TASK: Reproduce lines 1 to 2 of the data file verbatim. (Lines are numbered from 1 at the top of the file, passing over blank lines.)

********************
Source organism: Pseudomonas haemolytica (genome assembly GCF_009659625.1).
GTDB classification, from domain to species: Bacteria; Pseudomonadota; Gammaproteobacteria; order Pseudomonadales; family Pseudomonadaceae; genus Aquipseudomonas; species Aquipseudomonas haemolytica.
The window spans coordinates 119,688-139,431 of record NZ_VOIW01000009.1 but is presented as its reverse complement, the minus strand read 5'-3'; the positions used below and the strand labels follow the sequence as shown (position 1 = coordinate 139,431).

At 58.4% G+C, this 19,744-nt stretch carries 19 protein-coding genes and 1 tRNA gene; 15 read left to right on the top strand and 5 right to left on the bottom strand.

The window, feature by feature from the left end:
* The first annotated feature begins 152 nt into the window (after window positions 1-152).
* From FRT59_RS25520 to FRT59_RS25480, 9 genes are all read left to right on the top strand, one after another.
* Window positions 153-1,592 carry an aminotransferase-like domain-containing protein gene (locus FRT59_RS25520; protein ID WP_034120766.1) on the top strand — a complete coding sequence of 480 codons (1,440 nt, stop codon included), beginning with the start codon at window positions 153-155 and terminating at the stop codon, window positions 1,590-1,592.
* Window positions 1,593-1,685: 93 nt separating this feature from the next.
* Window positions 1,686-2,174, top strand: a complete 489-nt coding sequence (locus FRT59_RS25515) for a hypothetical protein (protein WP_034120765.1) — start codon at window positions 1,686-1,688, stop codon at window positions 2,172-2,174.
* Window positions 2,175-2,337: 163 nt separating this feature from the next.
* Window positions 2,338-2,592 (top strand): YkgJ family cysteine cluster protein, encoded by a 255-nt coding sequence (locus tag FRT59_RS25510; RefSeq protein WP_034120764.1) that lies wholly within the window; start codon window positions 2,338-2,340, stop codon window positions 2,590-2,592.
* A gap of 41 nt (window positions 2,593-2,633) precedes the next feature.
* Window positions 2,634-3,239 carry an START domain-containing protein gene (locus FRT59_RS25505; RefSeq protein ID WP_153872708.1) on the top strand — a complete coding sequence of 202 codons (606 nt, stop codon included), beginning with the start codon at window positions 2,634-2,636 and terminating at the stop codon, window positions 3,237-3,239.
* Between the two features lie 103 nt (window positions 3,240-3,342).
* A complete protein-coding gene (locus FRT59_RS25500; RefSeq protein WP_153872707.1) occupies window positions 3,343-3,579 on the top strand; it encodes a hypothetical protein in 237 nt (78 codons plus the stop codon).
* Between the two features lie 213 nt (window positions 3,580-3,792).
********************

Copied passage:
Source organism: Pseudomonas haemolytica (genome assembly GCF_009659625.1).
GTDB classification, from domain to species: Bacteria; Pseudomonadota; Gammaproteobacteria; order Pseudomonadales; family Pseudomonadaceae; genus Aquipseudomonas; species Aquipseudomonas haemolytica.